wherein creating a matrix of the priority group hierarchy cross-referenced to message response hierarchy includes cross-referencing the special identities to message responses; and
wherein selecting a message response from the group of message responses, in response to the identity of the calling party, includes:
prior to locating a calling party identity in a priority group, locating the calling party identity in the special identities; and
selecting a message response in response to locating the calling party in the special identities.
5. The method of claim 4 wherein creating a plurality of message response groups includes creating a plurality of message response hierarchies; and
the method further comprising:
creating matrices of the priority group hierarchy cross-referenced to each of the plurality of message response hierarchies; and
wherein selecting a message response group from the plurality of message response groups includes identifying the priority group-message response matrix to be used for cross-referencing the located priority group.
6. The method of claim 5 further comprising:
editing the matrices to modify a relationship between a priority group and a message response.
7. The method of claim 6 further comprising:
editing the matrices to modify the relationship between a calling party identity and a priority group.
8. The method of claim 5 in which the mobile station includes a local memory, a microprocessor, and a software application of microprocessor instructions; and
the method further comprising:
loading the selected priority group-message response matrix into the local memory; and
wherein locating the calling party in a priority group includes locating the calling party in a priority group stored in the local memory; and
wherein selecting a message response in response to locating the priority group includes selecting a message response stored in the local memory.
9. The method of claim 8 further comprising:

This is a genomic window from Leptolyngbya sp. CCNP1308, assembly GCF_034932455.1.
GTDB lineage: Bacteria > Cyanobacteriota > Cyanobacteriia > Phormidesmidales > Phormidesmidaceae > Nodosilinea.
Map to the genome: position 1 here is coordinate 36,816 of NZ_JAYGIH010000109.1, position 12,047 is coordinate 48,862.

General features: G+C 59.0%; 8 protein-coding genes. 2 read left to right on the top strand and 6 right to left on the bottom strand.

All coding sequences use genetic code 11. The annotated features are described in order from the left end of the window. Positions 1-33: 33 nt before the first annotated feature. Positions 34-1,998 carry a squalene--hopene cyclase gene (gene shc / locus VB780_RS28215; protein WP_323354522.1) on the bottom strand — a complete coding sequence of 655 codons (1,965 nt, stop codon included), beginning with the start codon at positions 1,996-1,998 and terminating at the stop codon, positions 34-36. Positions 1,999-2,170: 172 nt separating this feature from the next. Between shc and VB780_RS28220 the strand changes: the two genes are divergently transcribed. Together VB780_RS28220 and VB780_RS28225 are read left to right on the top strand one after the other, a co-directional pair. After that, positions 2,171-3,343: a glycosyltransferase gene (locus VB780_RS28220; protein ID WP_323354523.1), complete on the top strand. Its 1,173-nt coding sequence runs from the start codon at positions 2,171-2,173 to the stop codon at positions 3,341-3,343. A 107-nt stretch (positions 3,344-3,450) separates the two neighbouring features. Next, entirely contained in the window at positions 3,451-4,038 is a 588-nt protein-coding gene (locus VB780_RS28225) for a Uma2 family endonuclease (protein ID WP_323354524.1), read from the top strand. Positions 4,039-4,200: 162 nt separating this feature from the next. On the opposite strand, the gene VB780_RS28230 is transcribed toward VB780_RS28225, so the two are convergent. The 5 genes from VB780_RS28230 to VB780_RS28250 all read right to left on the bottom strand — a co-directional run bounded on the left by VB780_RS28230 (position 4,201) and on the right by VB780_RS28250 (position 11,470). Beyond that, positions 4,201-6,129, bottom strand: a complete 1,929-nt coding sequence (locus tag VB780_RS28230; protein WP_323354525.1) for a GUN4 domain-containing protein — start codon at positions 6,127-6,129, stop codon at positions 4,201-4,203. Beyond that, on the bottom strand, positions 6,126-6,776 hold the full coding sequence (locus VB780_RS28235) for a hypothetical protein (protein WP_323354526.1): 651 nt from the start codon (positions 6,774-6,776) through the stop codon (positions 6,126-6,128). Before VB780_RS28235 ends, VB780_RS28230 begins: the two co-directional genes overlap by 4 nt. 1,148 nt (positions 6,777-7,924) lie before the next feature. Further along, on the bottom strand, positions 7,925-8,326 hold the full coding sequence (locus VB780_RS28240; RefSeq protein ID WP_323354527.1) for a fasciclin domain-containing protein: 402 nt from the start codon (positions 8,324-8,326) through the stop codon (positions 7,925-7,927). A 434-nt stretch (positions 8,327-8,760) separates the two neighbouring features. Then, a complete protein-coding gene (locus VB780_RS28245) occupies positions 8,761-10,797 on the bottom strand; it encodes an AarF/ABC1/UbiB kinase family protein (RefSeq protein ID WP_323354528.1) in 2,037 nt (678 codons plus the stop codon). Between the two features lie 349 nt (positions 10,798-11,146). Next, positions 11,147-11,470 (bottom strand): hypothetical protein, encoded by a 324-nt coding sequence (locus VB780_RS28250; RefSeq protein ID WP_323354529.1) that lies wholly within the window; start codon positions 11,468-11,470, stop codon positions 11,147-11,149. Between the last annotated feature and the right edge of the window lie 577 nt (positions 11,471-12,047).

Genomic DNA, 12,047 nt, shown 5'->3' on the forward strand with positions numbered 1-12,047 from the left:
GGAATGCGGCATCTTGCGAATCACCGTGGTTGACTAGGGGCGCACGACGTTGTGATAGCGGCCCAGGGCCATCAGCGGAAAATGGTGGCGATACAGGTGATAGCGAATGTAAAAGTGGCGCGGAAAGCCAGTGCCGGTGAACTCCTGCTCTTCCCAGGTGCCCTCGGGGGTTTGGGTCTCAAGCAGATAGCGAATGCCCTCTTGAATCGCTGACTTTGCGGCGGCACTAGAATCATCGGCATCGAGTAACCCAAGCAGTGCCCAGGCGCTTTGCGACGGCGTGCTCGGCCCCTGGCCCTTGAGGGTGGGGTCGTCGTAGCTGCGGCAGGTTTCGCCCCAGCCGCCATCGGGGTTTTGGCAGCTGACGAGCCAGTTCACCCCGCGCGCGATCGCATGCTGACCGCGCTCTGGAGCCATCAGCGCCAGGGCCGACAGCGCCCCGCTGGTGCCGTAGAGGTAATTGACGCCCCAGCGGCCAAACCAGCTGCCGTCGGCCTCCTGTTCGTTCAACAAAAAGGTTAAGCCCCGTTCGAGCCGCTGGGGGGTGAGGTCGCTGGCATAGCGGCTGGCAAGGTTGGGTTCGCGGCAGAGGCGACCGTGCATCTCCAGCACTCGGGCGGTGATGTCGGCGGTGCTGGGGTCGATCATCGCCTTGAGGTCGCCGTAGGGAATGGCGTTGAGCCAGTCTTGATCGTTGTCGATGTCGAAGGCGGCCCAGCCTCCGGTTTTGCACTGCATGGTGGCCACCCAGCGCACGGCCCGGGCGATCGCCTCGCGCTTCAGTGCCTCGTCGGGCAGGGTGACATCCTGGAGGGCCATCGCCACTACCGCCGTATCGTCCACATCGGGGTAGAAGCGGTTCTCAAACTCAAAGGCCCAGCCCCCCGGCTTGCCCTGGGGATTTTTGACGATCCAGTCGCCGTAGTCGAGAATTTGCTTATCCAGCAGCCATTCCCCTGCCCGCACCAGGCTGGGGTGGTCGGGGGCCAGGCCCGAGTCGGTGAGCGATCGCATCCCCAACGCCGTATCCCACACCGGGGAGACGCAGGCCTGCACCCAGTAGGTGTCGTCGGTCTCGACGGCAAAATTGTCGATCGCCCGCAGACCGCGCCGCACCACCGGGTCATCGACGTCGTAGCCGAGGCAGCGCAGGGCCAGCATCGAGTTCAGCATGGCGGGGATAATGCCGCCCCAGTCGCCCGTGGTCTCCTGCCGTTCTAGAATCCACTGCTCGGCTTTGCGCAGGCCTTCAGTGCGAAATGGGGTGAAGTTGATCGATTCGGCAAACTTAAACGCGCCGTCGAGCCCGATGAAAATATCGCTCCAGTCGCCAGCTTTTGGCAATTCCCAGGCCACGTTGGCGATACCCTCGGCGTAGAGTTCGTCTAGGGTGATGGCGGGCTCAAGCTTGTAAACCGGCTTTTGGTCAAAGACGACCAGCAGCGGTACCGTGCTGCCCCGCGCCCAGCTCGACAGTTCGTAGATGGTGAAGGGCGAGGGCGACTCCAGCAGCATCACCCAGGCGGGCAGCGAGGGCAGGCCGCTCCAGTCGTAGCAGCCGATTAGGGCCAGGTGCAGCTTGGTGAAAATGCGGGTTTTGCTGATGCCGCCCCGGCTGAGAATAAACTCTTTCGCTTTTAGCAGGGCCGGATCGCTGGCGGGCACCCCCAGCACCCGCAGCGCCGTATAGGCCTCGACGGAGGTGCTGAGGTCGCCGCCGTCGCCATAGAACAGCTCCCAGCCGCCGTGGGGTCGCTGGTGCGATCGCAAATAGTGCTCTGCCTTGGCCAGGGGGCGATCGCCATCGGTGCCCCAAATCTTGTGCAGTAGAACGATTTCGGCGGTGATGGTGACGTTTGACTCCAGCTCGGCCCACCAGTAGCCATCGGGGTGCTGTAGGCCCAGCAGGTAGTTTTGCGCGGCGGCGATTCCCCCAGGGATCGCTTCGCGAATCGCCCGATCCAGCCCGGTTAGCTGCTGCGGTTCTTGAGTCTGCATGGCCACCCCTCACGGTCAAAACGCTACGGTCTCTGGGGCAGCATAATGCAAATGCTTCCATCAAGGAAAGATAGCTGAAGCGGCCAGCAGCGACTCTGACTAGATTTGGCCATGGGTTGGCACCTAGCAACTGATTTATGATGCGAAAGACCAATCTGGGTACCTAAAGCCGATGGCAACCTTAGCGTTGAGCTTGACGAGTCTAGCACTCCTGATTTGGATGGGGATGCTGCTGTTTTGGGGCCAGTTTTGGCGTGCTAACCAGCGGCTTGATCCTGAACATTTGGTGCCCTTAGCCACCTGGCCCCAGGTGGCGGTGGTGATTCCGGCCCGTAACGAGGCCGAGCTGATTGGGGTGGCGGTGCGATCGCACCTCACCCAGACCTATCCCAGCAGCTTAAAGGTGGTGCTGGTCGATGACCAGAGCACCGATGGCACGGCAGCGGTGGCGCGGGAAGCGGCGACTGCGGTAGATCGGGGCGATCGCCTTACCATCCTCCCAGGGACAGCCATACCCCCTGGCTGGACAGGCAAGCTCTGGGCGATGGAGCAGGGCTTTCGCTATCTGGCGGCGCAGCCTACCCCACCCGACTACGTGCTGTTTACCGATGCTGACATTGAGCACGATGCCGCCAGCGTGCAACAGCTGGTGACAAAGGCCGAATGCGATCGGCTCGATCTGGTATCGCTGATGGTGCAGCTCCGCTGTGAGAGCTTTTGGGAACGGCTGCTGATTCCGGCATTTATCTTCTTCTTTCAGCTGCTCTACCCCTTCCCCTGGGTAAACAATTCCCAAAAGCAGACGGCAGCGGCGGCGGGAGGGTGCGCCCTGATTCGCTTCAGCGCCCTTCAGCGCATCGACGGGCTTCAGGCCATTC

loading the priority group-message response matrices into local memory; and
wherein selecting a message response group from the plurality of message response groups includes using the software application to select a priority group-message response matrix from memory for use in cross-referencing the located priority group.
10. The method of claim 8 wherein a remote memory is included, and further comprising:
loading the priority group-message response matrices into the remote memory; and
wherein selecting a message response group from the plurality of message response groups includes loading a priority group-message response matrix into local memory from the remote memory for use in cross-referencing the located priority group.
11. The method of claim 10 wherein selecting a message response group from the plurality of message response groups includes the mobile station periodically requesting that the current priority group-message response matrix be loaded into local memory from the remote memory.
12. The method of claim 10 wherein loading the priority group-message response matrix into local memory includes transmitting the message by wireless communication messages selected from the group including short message service (SMS) and general message service.
13. The method of claim 10 further comprising:
preceding the loading of the priority group-message response matrix into local memory, manually sending a request that the priority group-message response matrix be transmitted.